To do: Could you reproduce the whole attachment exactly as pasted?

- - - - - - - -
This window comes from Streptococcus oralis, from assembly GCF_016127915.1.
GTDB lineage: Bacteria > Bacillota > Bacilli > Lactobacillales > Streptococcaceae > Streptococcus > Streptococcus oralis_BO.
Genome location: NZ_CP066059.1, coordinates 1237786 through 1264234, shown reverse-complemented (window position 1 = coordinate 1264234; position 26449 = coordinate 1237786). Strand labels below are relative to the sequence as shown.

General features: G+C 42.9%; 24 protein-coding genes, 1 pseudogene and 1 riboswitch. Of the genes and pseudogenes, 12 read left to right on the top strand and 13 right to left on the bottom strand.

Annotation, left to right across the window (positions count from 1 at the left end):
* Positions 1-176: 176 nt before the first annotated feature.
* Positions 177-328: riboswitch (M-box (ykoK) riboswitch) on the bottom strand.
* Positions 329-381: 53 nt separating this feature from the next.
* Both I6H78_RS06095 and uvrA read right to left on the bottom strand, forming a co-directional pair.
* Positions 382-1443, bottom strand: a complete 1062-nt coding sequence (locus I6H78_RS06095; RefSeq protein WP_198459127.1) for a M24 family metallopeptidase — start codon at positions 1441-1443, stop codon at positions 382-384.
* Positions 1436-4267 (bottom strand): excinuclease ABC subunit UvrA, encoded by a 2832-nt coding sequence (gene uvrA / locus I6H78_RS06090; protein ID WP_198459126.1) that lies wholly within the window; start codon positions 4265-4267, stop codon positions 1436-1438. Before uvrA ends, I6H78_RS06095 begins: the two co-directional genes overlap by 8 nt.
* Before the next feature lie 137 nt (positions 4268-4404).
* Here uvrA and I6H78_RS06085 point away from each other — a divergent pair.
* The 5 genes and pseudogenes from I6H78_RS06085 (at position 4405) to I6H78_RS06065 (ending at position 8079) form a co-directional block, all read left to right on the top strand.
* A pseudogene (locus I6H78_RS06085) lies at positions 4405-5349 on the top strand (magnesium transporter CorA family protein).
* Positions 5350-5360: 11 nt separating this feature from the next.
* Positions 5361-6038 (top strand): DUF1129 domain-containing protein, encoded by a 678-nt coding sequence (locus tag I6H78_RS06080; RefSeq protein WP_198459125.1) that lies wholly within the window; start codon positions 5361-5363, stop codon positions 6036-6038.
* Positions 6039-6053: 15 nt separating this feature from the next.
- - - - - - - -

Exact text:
This window comes from Streptococcus oralis, from assembly GCF_016127915.1.
GTDB lineage: Bacteria > Bacillota > Bacilli > Lactobacillales > Streptococcaceae > Streptococcus > Streptococcus oralis_BO.
Genome location: NZ_CP066059.1, coordinates 1237786 through 1264234, shown reverse-complemented (window position 1 = coordinate 1264234; position 26449 = coordinate 1237786). Strand labels below are relative to the sequence as shown.

General features: G+C 42.9%; 24 protein-coding genes, 1 pseudogene and 1 riboswitch. Of the genes and pseudogenes, 12 read left to right on the top strand and 13 right to left on the bottom strand.

Annotation, left to right across the window (positions count from 1 at the left end):
* Positions 1-176: 176 nt before the first annotated feature.
* Positions 177-328: riboswitch (M-box (ykoK) riboswitch) on the bottom strand.
* Positions 329-381: 53 nt separating this feature from the next.
* Both I6H78_RS06095 and uvrA read right to left on the bottom strand, forming a co-directional pair.
* Positions 382-1443, bottom strand: a complete 1062-nt coding sequence (locus I6H78_RS06095; RefSeq protein WP_198459127.1) for a M24 family metallopeptidase — start codon at positions 1441-1443, stop codon at positions 382-384.
* Positions 1436-4267 (bottom strand): excinuclease ABC subunit UvrA, encoded by a 2832-nt coding sequence (gene uvrA / locus I6H78_RS06090; protein ID WP_198459126.1) that lies wholly within the window; start codon positions 4265-4267, stop codon positions 1436-1438. Before uvrA ends, I6H78_RS06095 begins: the two co-directional genes overlap by 8 nt.
* Before the next feature lie 137 nt (positions 4268-4404).
* Here uvrA and I6H78_RS06085 point away from each other — a divergent pair.
* The 5 genes and pseudogenes from I6H78_RS06085 (at position 4405) to I6H78_RS06065 (ending at position 8079) form a co-directional block, all read left to right on the top strand.
* A pseudogene (locus I6H78_RS06085) lies at positions 4405-5349 on the top strand (magnesium transporter CorA family protein).
* Positions 5350-5360: 11 nt separating this feature from the next.
* Positions 5361-6038 (top strand): DUF1129 domain-containing protein, encoded by a 678-nt coding sequence (locus tag I6H78_RS06080; RefSeq protein WP_198459125.1) that lies wholly within the window; start codon positions 5361-5363, stop codon positions 6036-6038.
* Positions 6039-6053: 15 nt separating this feature from the next.